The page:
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A while back:

Is Vicky Hartzler the Most Anti-Gay Candidate in America?

She’s hitting her Dem opponent-an architect of Don’t Ask, Don’t Tell-for caving to the “extreme agenda” of the “gay movement.”

-By Nick Baumann

| Wed Oct. 20, 2010 4:30 PM EDT

….In 2004, Hartzler drew national and international attention for her work in the campaign for a constitutional amendment in Missouri to ban gay marriage. The amendment was the first of its kind and passed-by a huge margin-in August of that year. The Human Rights Campaign and other national gay rights groups had poured hundreds of thousands of dollars into the state to campaign against the amendment. Hartzler was quoted in national and international media celebrating her victory for “traditional marriage….”

[….]

“….Since the Missouri amendment’s passage, Hartzler’s been a go-to quote machine whenever there is national news about gay marriage rights….”

[….]

Representative Vicky Hartzler’s comment on the issue via Twitter:

Nope, nothing there.

Representative Hartzler’s (r) comment on the issue via Facebook:

Nope, nothing there, either.

“….Since the Missouri amendment’s passage, Hartzler’s been a go-to quote machine whenever there is national news about gay marriage rights….”

Strange silence. Times have changed.

Update:

Well, there was a release from Representative Hartzler’s (r) congressional office the day before:

Congresswoman Hartzler comments on judge’s ruling regarding Missouri’s natural marriage Constitutional amendment

Nov 6, 2014

Congresswoman Vicky Hartzler (MO-4) has issued the following statement regarding a St. Louis Circuit Judge’s ruling that Missouri’s natural marriage amendment is unconstitutional:

“I am disappointed that a judge has overturned the will of the Missouri people by striking down the state’s natural marriage Constitutional amendment recognizing marriage as a union of one man and one woman. Missouri citizens overwhelmingly approved this amendment with 71 percent of our citizens supporting it. Now it is up to the Missouri Supreme Court to uphold the will of the people. I am hopeful the Court will respect the people’s Constitutional right to determine their public policy.”

[….]

Is it possible that public opinion has changed in the ensuing ten years? Just asking. But go ahead, and cling to whatever you wish.

It would be interesting to read comments in response. Oh, wait…

Meanwhile, there’s the dissent this week in the 6th Circuit Court of Appeals (14a0275p.06 14-1341 2014/11/06 April DeBoer v. Richard Snyder [pdf] Eastern District of Michigan at Detroit):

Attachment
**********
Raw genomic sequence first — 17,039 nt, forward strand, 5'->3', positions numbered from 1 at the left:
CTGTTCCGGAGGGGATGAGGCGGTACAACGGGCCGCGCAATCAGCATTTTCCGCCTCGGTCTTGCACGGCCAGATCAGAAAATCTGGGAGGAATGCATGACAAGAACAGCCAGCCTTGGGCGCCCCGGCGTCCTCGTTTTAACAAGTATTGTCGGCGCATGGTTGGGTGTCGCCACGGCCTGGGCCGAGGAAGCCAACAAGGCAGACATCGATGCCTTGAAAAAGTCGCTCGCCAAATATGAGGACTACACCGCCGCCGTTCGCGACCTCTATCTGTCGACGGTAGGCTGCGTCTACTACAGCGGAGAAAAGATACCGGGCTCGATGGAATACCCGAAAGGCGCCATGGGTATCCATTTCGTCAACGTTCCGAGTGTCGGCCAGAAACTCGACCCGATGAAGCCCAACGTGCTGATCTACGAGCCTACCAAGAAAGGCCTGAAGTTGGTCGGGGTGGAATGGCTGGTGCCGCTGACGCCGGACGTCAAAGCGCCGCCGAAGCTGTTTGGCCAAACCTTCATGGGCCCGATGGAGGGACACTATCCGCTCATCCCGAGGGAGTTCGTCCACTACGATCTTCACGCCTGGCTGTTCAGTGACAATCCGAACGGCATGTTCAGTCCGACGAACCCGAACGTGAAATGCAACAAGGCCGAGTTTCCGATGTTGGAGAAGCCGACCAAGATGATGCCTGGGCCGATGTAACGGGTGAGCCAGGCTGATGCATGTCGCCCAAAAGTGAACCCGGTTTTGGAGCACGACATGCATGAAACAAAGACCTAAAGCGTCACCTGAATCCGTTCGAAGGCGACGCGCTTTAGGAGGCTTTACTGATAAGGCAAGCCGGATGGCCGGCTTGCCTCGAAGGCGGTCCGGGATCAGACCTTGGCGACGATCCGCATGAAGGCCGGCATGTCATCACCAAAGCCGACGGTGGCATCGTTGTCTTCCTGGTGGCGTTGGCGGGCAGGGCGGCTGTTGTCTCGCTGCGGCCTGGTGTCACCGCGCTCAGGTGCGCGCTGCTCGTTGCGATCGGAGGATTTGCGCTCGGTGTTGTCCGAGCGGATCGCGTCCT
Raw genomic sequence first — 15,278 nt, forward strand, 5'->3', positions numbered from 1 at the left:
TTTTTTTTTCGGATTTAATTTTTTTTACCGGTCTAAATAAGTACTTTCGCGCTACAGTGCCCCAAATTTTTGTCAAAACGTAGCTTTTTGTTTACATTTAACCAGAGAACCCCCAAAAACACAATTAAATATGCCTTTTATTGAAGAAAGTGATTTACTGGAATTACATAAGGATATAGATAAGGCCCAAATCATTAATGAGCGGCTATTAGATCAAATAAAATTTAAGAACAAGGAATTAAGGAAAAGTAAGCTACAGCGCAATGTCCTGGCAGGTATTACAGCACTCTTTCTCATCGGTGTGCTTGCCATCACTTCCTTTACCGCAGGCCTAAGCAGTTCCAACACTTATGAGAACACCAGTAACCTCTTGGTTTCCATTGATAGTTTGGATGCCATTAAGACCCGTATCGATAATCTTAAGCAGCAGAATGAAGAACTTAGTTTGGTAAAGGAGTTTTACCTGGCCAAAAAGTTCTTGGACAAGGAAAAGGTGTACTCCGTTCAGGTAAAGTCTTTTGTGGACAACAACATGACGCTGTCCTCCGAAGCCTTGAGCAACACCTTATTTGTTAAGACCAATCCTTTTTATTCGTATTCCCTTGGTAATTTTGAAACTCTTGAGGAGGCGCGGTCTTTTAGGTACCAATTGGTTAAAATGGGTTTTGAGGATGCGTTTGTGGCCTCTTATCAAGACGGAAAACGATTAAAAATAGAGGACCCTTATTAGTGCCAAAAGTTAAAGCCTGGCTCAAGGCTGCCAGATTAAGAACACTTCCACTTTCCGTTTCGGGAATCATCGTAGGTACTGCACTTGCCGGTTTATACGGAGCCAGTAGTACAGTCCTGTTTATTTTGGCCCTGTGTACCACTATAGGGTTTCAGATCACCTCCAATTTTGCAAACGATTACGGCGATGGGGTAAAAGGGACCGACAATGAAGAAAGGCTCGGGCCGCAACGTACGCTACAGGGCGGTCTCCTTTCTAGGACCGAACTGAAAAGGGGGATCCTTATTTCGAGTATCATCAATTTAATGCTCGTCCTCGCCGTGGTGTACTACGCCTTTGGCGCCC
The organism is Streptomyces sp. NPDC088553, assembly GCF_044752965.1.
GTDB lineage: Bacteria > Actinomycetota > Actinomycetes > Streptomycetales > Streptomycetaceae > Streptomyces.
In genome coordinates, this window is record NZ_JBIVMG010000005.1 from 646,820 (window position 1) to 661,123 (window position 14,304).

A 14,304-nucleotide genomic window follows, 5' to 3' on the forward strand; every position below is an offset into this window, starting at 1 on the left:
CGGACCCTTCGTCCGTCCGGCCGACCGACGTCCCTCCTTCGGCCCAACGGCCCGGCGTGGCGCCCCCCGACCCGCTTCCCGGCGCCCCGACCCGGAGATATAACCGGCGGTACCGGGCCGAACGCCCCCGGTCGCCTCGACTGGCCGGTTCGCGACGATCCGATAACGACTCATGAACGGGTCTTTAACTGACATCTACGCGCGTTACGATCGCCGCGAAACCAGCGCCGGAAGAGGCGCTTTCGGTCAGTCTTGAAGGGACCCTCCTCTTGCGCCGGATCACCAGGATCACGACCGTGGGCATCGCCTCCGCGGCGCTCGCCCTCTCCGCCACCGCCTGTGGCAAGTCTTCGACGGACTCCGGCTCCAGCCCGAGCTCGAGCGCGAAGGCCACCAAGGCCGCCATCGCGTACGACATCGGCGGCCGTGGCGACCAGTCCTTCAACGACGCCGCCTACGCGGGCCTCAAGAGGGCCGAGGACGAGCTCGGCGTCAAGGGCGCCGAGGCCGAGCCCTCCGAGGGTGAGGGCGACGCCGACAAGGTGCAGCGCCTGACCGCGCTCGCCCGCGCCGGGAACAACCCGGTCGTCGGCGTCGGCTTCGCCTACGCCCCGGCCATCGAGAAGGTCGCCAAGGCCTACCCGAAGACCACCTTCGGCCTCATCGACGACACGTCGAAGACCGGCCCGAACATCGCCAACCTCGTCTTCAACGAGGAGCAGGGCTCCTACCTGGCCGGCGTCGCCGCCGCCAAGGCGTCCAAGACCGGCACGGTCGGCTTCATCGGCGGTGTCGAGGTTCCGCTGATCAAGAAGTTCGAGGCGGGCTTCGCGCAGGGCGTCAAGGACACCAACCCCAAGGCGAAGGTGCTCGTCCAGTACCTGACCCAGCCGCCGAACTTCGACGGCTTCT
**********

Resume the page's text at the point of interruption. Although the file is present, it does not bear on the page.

MARTHA CRAIG DAUGHTREY, Circuit Judge, dissenting.

“The great tides and currents which engulf the rest of men do not turn aside in their course to pass the judges by.”

Benjamin Cardozo, The Nature of the Judicial Process (1921)

The author of the majority opinion has drafted what would make an engrossing TED Talk or, possibly, an introductory lecture in Political Philosophy. But as an appellate court decision, it wholly fails to grapple with the relevant constitutional question in this appeal: whether a state’s constitutional prohibition of same-sex marriage violates equal protection under the Fourteenth Amendment. Instead, the majority sets up a false premise-that the question before us is “who should decide?”-and leads us through a largely irrelevant discourse on democracy and federalism. In point of fact, the real issue before us concerns what is at stake in these six cases for the individual plaintiffs and their children, and what should be done about it. Because I reject the majority’s resolution of these questions based on its invocation of vox populi and its reverence for “proceeding with caution” (otherwise known as the “wait and see” approach), I dissent.

[….]

Today, my colleagues seem to have fallen prey to the misguided notion that the intent of the framers of the United States Constitution can be effectuated only by cleaving to the legislative will and ignoring and demonizing an independent judiciary. Of course, the framers presciently recognized that two of the three co-equal branches of government were representative in nature and necessarily would be guided by self-interest and the pull of popular opinion. To restrain those natural, human impulses, the framers crafted Article III to ensure that rights, liberties, and duties need not be held hostage by popular whims.

More than 20 years ago, when I took my oath of office to serve as a judge on the United States Court of Appeals for the Sixth Circuit, I solemnly swore to “administer justice without respect to persons,” to “do equal right to the poor and to the rich,” and to “faithfully and impartially discharge and perform all the duties incumbent upon me . . . under the Constitution and laws of the United States.” See 28 U.S.C. ยง 453. If we in the judiciary do not have the authority, and indeed the responsibility, to right fundamental wrongs left excused by a majority of the electorate, our whole intricate, constitutional system of checks and balances, as well as the oaths to which we swore, prove to be nothing but shams.

“…I am hopeful the Court will respect the people’s Constitutional right to determine their public policy…”

“…If we in the judiciary do not have the authority, and indeed the responsibility, to right fundamental wrongs left excused by a majority of the electorate, our whole intricate, constitutional system of checks and balances, as well as the oaths to which we swore, prove to be nothing but shams.”

The vox populi in a low turnout August primary election ten years ago is not supposed to trump the 14th Amendment to the U.S. Constitution. At least not at this moment.